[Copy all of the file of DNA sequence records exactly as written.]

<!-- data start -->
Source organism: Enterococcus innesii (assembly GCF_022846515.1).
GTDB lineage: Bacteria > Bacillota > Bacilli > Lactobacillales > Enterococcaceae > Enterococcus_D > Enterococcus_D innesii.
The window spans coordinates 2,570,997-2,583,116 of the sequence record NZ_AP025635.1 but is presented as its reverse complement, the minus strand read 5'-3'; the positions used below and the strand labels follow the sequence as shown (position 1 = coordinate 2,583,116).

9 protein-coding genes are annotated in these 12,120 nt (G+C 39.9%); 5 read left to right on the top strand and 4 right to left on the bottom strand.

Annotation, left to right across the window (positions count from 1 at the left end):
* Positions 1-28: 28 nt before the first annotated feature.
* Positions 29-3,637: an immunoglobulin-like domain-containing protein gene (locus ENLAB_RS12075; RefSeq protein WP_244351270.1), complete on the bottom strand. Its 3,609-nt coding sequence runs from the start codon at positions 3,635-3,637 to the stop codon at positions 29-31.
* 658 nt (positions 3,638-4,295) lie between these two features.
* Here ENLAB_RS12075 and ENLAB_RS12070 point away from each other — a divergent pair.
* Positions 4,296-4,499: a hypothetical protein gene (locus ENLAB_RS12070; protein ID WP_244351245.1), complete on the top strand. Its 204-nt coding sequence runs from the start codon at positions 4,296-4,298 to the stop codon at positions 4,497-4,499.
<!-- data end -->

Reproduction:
Source organism: Enterococcus innesii (assembly GCF_022846515.1).
GTDB lineage: Bacteria > Bacillota > Bacilli > Lactobacillales > Enterococcaceae > Enterococcus_D > Enterococcus_D innesii.
The window spans coordinates 2,570,997-2,583,116 of the sequence record NZ_AP025635.1 but is presented as its reverse complement, the minus strand read 5'-3'; the positions used below and the strand labels follow the sequence as shown (position 1 = coordinate 2,583,116).

9 protein-coding genes are annotated in these 12,120 nt (G+C 39.9%); 5 read left to right on the top strand and 4 right to left on the bottom strand.

Annotation, left to right across the window (positions count from 1 at the left end):
* Positions 1-28: 28 nt before the first annotated feature.
* Positions 29-3,637: an immunoglobulin-like domain-containing protein gene (locus ENLAB_RS12075; RefSeq protein WP_244351270.1), complete on the bottom strand. Its 3,609-nt coding sequence runs from the start codon at positions 3,635-3,637 to the stop codon at positions 29-31.
* 658 nt (positions 3,638-4,295) lie between these two features.
* Here ENLAB_RS12075 and ENLAB_RS12070 point away from each other — a divergent pair.
* Positions 4,296-4,499: a hypothetical protein gene (locus ENLAB_RS12070; protein ID WP_244351245.1), complete on the top strand. Its 204-nt coding sequence runs from the start codon at positions 4,296-4,298 to the stop codon at positions 4,497-4,499.